I was a sportswriter in Houston in 1969 when a high school lad from Austin came to town to play in a golf tournament. Everyone thought surely this youngster was going to be the next Bobby Jones. Forget Palmer and Nicklaus. We had him here in our town. And I was sent out to do the story.
Sure enough, he won the tournament. He wasnt overly communicative, as I recall. His father came with him and answered a few questions. Then the youth was gone, leaving us to follow his exploits via the newspapers. It was much like young Tiger Woods, as a matter of fact, whom I covered when Tiger was still just a boy. Woods was playing the Junior Amateur at Bay Hill in Orlando about 20 years later, and again, his father did much of the talking. And again, I was sent to do the story, this time as a sportswriter from Orlando.
The difference is, we knew Ben Crenshaw was going to be the reincarnation of Jones-Palmer-Nicklaus. We just thought that Tiger could be. Of course, the events that have transpired since those days have been hugely significant. Woods has become the Jones-Palmer-Nicklaus reincarnation. Crenshaw was merely good.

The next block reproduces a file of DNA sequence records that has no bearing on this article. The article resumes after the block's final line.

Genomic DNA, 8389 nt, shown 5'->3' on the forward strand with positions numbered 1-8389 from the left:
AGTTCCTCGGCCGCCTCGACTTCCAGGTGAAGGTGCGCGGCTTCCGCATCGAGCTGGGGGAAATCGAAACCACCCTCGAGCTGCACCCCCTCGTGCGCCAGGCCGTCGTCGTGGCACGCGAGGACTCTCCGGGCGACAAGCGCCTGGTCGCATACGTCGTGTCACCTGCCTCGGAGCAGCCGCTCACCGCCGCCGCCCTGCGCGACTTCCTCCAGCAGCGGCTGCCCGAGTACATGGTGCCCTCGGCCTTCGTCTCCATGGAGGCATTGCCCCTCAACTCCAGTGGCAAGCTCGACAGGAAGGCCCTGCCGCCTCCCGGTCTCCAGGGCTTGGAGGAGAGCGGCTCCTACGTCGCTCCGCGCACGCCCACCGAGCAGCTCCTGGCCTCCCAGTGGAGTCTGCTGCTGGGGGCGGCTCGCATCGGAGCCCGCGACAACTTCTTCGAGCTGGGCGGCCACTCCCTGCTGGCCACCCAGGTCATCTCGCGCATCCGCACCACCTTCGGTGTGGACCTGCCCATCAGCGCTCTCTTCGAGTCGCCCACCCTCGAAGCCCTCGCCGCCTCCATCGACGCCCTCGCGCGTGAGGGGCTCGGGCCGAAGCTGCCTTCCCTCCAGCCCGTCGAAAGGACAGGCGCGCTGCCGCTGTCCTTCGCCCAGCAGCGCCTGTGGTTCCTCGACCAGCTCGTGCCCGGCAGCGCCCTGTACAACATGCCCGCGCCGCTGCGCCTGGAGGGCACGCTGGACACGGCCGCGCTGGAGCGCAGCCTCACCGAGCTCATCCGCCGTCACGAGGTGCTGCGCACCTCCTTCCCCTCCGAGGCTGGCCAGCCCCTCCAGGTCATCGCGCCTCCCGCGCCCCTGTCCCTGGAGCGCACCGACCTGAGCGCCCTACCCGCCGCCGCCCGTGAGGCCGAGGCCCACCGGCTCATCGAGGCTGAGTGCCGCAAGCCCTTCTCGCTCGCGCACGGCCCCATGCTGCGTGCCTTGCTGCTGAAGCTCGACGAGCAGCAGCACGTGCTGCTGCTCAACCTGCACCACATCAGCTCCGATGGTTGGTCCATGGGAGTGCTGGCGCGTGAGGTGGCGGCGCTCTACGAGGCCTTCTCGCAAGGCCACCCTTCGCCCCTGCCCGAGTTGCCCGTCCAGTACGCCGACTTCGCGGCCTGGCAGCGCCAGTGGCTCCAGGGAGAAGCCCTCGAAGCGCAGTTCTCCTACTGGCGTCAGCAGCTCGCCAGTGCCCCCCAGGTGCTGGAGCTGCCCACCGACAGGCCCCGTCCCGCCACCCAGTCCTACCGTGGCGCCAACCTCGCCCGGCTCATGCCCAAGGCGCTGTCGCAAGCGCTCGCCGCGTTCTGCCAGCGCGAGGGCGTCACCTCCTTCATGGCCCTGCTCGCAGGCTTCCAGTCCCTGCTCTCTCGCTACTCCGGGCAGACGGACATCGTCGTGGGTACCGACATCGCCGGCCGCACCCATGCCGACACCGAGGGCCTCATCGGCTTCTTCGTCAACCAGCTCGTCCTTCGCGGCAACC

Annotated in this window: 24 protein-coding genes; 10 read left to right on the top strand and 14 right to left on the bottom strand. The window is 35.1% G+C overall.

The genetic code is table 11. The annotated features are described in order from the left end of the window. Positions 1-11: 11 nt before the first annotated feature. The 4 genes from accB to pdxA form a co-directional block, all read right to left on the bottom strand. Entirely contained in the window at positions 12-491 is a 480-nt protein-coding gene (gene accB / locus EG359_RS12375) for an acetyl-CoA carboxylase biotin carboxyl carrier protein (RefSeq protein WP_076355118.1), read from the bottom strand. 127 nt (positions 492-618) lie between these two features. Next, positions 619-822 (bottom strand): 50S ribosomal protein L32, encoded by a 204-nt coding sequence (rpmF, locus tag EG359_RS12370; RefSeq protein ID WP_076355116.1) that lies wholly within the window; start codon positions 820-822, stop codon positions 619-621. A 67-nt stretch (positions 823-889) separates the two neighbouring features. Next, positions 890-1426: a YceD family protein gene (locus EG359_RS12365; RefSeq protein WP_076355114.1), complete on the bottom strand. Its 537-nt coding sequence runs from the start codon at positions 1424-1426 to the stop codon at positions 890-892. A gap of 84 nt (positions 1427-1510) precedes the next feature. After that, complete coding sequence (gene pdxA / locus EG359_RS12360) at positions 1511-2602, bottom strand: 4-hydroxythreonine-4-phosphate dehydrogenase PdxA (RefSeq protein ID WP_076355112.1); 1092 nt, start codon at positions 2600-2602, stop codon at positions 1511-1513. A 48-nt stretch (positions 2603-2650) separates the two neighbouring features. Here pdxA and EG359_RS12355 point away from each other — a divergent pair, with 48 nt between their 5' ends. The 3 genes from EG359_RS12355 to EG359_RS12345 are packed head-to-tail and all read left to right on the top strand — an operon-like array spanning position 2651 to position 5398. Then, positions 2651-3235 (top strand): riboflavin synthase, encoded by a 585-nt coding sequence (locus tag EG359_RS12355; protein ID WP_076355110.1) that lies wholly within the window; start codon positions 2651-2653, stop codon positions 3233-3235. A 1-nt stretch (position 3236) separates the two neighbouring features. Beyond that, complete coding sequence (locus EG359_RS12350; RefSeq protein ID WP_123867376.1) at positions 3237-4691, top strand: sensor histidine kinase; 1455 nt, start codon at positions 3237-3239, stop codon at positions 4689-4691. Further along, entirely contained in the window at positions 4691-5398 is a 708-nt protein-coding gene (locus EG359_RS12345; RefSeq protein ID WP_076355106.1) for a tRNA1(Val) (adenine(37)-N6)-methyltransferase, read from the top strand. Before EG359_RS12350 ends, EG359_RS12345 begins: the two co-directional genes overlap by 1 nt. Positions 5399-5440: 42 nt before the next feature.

I was a good player ' a darned good player, Crenshaw says in his book to be released April 3rd, A Feel for the Game: to Brookline and Back.
But however you want to define good and great, theres a vast gulf between the two, and Id have to be in the good category. I wasnt a great player.
Crenshaw, though, has had some great things happen to him in a tumultuous lifetime. Two Masters titles four Ryder Cups a stint in 1999 as winning Ryder Cup captain 19 PGA Tour victories. Through it all, though, he demonstrates in his book that time and time again he has found the greatest thing of all ' humbleness.
His Masters wins came at emotional bottoms ' gut-wrenching times, he calls them. The first came just after my decision to end my first marriage; the second, a week after Harvey died.